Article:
This cohesiveness is evident in the final product, as The Window marks a distinct evolution of the band’s sound. Steiner was quick to point out that they’ve always been evolving together, as talented musicians often do, striving to discover new sounds, new genres, and eras of music. But this latest album points to something bigger. There’s a sophistication in the songwriting of The Window that, while not entirely absent from their previous efforts, points to a band that’s maturing and coming into their prime.

Ratboys on Facebook

The theme of ripening change permeates the album. Steiner commented on the notion of thresholds and liminality within the album’s lyrics, noting that many of the songs on The Window deal with “being on the precipice of a big life change,” and the challenges that come while standing on that precipice. Having just turned thirty-one, and now solidly entering a new decade of life, she noted that she felt that she was entering a new phase of life, ready to “grapple with these big life changes.”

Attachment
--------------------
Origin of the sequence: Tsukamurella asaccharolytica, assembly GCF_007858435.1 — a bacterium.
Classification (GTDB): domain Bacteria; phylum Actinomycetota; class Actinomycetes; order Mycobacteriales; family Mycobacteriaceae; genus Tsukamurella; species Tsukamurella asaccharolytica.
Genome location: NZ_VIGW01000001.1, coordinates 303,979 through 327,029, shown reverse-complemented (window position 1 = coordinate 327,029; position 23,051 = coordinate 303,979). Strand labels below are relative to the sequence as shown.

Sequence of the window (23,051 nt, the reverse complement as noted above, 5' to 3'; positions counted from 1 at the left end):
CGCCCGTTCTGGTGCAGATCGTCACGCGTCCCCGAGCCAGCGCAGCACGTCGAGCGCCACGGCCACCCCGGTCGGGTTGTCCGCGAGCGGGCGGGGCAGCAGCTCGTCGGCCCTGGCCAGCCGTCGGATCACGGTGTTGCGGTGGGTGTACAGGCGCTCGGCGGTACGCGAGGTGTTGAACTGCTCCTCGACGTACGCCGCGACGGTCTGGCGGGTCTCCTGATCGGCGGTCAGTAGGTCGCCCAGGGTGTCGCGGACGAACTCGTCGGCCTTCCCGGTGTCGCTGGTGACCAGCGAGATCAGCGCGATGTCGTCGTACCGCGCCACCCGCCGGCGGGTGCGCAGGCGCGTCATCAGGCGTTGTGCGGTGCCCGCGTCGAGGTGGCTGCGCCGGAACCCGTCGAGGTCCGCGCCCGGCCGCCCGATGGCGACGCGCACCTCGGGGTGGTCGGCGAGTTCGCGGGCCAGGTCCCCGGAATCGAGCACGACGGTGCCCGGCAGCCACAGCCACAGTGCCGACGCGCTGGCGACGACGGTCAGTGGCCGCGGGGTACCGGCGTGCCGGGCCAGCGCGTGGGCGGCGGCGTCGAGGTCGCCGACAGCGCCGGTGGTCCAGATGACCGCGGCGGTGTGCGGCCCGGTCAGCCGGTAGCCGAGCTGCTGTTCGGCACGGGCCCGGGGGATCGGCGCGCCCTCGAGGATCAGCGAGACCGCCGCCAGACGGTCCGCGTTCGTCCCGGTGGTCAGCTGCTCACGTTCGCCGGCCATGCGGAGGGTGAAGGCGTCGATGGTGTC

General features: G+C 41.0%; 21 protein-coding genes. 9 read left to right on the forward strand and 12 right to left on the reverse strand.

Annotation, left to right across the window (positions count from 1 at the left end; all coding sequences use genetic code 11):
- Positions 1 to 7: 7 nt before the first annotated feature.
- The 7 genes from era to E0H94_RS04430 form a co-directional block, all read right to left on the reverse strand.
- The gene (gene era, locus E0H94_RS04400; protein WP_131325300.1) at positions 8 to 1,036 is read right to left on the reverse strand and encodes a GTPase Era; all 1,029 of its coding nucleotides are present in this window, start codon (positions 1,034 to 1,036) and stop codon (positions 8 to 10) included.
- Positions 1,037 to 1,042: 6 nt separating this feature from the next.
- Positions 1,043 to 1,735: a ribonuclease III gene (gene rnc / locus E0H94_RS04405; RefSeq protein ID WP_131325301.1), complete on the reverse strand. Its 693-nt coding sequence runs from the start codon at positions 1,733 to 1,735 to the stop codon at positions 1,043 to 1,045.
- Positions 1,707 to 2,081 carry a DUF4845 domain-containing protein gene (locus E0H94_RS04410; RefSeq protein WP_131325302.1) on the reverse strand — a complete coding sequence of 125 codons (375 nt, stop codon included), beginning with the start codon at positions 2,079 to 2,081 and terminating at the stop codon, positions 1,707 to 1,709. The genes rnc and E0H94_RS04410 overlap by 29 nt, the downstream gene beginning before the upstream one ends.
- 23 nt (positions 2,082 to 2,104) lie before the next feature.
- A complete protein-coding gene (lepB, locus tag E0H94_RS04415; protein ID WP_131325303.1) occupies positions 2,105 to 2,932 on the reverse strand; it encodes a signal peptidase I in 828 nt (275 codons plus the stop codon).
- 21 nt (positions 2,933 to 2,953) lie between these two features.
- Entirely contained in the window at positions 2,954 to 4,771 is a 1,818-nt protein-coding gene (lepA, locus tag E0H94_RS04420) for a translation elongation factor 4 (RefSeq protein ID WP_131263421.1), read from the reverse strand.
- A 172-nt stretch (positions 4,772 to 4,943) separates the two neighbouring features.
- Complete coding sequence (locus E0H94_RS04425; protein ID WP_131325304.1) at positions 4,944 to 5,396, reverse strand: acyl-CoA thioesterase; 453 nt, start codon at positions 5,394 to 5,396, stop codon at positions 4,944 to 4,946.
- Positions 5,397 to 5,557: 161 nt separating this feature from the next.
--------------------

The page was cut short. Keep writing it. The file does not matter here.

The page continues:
Nowhere is the idea of thresholds more tangible than in the title track. The song recounts the death of Steiner’s maternal grandmother in June 2020. While her grandmother didn’t have COVID-19, the pandemic nonetheless pervaded the moment of death. The song describes her grandfather’s last goodbye to his lifelong partner through the window of her hospital room, a forced physical separation due to pandemic restrictions. Although Steiner wasn’t present for this moment, she talked about how her mother called her soon after to recount the news. As Steiner described it, she was immediately inspired to write the song.